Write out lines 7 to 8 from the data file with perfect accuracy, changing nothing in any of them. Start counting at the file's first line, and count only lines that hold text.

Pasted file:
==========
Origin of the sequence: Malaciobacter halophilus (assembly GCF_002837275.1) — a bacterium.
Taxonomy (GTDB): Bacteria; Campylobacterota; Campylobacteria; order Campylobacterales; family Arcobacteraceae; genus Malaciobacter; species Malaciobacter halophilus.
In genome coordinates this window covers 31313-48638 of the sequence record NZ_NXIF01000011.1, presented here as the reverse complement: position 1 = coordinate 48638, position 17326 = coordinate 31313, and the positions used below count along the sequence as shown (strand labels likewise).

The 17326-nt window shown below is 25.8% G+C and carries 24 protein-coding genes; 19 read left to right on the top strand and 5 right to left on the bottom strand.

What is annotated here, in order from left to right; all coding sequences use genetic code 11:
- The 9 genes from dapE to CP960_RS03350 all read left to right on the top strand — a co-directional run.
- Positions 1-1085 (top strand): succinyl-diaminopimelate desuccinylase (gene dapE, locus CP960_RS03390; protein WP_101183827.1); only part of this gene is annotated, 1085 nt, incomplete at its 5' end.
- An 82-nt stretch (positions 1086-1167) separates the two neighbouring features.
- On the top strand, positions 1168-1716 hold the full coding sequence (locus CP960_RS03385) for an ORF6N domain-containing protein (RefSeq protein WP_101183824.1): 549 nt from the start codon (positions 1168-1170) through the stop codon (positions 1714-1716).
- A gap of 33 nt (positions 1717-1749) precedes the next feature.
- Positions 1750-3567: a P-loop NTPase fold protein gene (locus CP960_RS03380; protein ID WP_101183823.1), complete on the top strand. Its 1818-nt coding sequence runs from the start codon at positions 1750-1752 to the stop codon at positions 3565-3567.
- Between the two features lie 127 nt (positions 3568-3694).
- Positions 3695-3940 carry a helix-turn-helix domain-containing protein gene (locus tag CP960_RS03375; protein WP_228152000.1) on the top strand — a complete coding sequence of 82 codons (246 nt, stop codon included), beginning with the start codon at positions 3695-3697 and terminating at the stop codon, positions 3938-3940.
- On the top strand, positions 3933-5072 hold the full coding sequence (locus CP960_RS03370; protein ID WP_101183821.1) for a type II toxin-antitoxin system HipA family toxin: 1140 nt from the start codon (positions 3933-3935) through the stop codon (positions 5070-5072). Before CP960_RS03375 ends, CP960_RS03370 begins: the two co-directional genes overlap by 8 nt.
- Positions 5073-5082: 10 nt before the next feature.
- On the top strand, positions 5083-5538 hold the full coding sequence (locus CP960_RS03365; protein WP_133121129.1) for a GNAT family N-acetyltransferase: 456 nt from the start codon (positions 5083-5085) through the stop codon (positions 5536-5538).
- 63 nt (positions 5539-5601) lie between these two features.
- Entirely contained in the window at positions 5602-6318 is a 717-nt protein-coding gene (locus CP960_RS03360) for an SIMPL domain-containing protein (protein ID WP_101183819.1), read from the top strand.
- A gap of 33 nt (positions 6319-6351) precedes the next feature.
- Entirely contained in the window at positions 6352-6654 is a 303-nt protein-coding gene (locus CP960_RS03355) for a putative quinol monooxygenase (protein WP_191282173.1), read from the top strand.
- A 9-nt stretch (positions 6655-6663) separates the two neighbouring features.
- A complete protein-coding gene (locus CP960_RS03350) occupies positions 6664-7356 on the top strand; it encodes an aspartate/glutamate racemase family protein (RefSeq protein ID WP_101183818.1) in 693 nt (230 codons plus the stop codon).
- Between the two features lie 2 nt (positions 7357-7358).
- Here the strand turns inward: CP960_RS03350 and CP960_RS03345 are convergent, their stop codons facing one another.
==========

- Positions 1-1085 (top strand): succinyl-diaminopimelate desuccinylase (gene dapE, locus CP960_RS03390; protein WP_101183827.1); only part of this gene is annotated, 1085 nt, incomplete at its 5' end.
- An 82-nt stretch (positions 1086-1167) separates the two neighbouring features.